STANDARD: GEOSPHERE (GE)

All students will analyze effects of technology on the earth's surface and resources.

Benchmark

Students Will

Text Reference

Suggested Activities/Assessment

S.FI.E.GE.m.EB06ADD

E.GE.FI.EB.V.1.e.6ADDm

Identify reasons why it is important to conserve and/or recycle. 

 

Key concepts: Waste Management, limited resources.

 

Real-world contexts: Making responsible choices in daily living that impact dump sites, landfills, and limited resources; being involved in conservation (such as turning off light, watering grass less, carpooling) and recycling (such as recycling soda pop cans) activities at home, in school, and in the community; appropriate disposal of used materials.

Identifies renewable/non-renewable resources.

Describes conservation as taking care of what we have and gives examples of

conservation practices for resources.

 

Understands the concept of recycling to help conserve our natural resources and

and to reduce waste.

 

Identifies which items are recyclable in our community

 

Understands local procedures for recycling.

 

 

MI-Access

 

 

 

 

 

 

 

 

 

 

STANDARD: HYDROSPHERE (HY)

All students will describe the characteristics of water and demonstrate where water is found on earth.

 

Benchmark

Students Will

Text Reference

Suggested Activities/Assessment

S.FI.E.HY.m.EB01

E.HY.FI.EB.V.2.m.1a

Use maps of the earth to locate water in its various forms and describe conditions under which they exist. 

 

Key concepts: Liquid water forms—lakes, rivers, oceans.  Frozen water forms—snow on mountains. 

 

Real-world contexts: Safe and recreational uses of local lakes, rivers, streams, ponds; examples of frozen water, including snow, frozen Great Lakes shorelines, frozen lakes.

Describe various features found on earth related to water (Glaciers, Polar Ice Cap, Lakes, Streams, rivers etc).

 

 

 

MI-Access

 

 

 

 

 

 

 

 

 

STANDARD: HYDROSPHERE (HY)

All students will describe how water moves.

Benchmark

Students Will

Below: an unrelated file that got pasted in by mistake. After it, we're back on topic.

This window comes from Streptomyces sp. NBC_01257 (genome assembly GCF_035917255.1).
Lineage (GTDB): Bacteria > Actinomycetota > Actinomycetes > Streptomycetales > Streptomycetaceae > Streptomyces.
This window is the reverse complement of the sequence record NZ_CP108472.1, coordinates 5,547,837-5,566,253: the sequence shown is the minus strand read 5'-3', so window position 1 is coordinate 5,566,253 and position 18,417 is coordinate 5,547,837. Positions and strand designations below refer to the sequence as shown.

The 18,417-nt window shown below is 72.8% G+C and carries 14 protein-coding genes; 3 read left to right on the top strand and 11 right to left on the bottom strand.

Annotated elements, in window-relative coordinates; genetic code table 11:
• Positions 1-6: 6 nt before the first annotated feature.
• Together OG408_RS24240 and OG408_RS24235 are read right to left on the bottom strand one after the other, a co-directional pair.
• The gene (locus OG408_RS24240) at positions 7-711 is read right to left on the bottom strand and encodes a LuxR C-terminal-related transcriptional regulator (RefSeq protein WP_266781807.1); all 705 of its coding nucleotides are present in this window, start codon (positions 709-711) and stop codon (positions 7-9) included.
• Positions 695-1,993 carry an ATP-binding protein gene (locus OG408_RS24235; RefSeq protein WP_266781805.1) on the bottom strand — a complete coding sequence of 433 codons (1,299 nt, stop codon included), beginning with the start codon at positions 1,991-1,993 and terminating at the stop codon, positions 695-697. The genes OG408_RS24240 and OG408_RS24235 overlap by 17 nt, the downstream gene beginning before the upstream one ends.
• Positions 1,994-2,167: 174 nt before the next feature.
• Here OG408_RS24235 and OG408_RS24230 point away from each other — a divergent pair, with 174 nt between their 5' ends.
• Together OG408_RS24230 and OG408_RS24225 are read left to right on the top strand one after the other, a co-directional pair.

Text Reference

Suggested Activities/Assessment

 

S.FI.E.HY.m.EB02

E.HY.FI.EB.V.2.m.2a

Explain the behavior of water on the surface. 

 

Key concepts: Water cycle—collection and run off. 

 

Real-world contexts: Aspects of the water cycle, including precipitation, flooding, evaporating puddles, droughts.

Understands and describes the water cycle, using these words:

Evaporation.

Condensation.

Precipitation.

 

 

 

 

 

 

 

 

MI-Access

 

 

 

 

 

 

 

 

 

 

 

STANDARD: HYDROSPHERE (HY)

All students will analyze the interaction of human activities with the hydrosphere.

Benchmark

Students Will

Text Reference

Suggested Activities/Assessment

S.FI.E.HY.m.EB03ADD

E.HY.FI.EB.V.2.e.3ADDm

Identify public uses of water. 

 

Key concepts: Public uses—generate electricity, recreation, irrigation, transportation, industry, wells and reservoirs.

 

Real-world contexts: Understanding the relationship of the water in the world around them to their own lives, such as in examples of public uses of water, including fire hydrants, car wash, swimming, fishing, boating, shipping on the Great Lakes, irrigation systems (farming), sewer system.

 

Students will identify how the various resources help us in our daily lives (lakes provide drinking water and have recreational functions).

 

 

MI-Access

 

 

 

 

 

 

 

 

 

 

 

 

STANDARD: HYDROSPHERE (HY)

All students will analyze the interaction of human activities with the hydrosphere.

Benchmark

Students Will

Text Reference

Suggested Activities/Assessment

 

S.FI.E.HY.m.EB04

E.HY.FI.EB.V.2.m.4a